“A moneylender had two debtors: one owed almost two years’s wages; the other almost two month’s wages. When they were unable to repay, he graciously forgave them both. So which of them will love him more?” (vv.41-42)
Simon responded… “I suppose the one whom he forgave more.” [I love the inclusion of the word ‘suppose’ in there… clearly Simon knew he was playing into Jesus’ hands.] And Jesus said, “Correct!”
But then Jesus turned toward the woman [also fascinating the physical gestures here] and said to Simon, “Do you see this woman? I entered your house; you gave me no water for my feet, but she has wet my feet with her tears and wiped them with her hair. You gave me no (greeting) kiss; but she, since the time I came in, has not ceased to kiss my feet. You did not anoint my head with oil, but she anointed my feet with perfume.” (vv.44-46)
Simon had invited Jesus to be his guest, but had not treated him as one. In their culture, this omission of basic hospitality was tantamount to a sin. It was certainly shameful. And the so-called ‘sinner’ had treated Jesus with respect, welcome, and honor. She demonstrated hospitality and Jesus linked it to her gratitude (and Simon’s lack of hospitality with lack of gratitude). And with that link to debts and forgiveness, he tells the woman, “Your sins have been forgiven” (v.48) and he links that with her faith (v.49). And all that, of course, set off the religious folks even more.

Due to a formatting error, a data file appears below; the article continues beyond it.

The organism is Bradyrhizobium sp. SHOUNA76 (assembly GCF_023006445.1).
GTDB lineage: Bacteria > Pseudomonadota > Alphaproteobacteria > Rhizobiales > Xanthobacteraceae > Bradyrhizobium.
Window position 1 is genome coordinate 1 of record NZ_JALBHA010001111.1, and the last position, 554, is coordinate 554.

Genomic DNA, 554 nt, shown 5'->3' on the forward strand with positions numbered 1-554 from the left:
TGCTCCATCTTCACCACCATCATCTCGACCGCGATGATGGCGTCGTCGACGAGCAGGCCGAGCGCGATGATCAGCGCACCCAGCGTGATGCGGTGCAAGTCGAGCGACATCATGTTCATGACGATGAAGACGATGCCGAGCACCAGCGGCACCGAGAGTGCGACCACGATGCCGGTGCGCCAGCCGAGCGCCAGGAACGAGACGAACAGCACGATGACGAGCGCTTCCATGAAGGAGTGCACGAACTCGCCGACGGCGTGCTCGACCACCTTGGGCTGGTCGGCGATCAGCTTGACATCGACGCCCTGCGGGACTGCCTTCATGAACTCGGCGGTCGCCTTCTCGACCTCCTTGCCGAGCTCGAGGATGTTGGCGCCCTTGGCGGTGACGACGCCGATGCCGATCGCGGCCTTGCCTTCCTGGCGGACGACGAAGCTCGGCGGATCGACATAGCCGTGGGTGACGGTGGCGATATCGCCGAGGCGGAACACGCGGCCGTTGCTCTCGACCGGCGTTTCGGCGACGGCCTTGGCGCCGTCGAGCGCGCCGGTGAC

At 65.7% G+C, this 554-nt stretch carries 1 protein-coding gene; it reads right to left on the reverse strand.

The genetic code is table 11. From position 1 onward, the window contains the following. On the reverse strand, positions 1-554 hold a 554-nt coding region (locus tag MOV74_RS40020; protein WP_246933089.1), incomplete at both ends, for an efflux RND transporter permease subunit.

When we looked at the story of the Good Samaritan two weeks ago I noted that the Samaritan was put in the interesting role of showing the religious scribe the true meaning of the Law. But that was an imaginary story, a parable Jesus told. In today’s text a real live outcast and sinner is in the role of teaching religious people what true hospitality and gratitude look like.
And this opens up a third application about neighboring for us. We’ve looked at neighboring as showing mercy. We’ve looked at what stands in the way and the importance of compassion in clearing away obstacles. And today we are reminded that sometimes the best thing we can do is welcome someone. We tend to think of being a good neighbor as going and doing, but it is also welcoming and showing hospitality. It is not only “hey, can I help you with that” but also “I’m glad you are here with me.”
These are not complicated lessons. In addition to Jesus, a beloved Presbyterian minister named Fred Rogers also taught these simple lessons to several generations of children. I believe Mr. Rogers did so because he believed being a good neighbor was the essence of the Gospel.
It is more than being decent to the person in the house or apartment next to you, though certainly it is at least that. But Jesus (and Mr. Rogers) would remind us that neighbors are everyone we have the opportunity to come in contact with. And holding fast to Jesus’ name means making the most of those opportunities to show mercy, have compassion, and provide a place of belonging and community. Amen.
- My Jesus, I Love Thee
- Fairest Lord Jesus/Beautiful Savior (CRUSADER’S HYMN/Stuart Townend)
- FLUTE/PIANO: Great is the Lord (Smith/Schoen)
- I Love You, Lord (Laurie Klein)
- Great Are You, Lord (Ingram, Jordon, Leonard)
- CHOIR: Go with Joy (Fettke)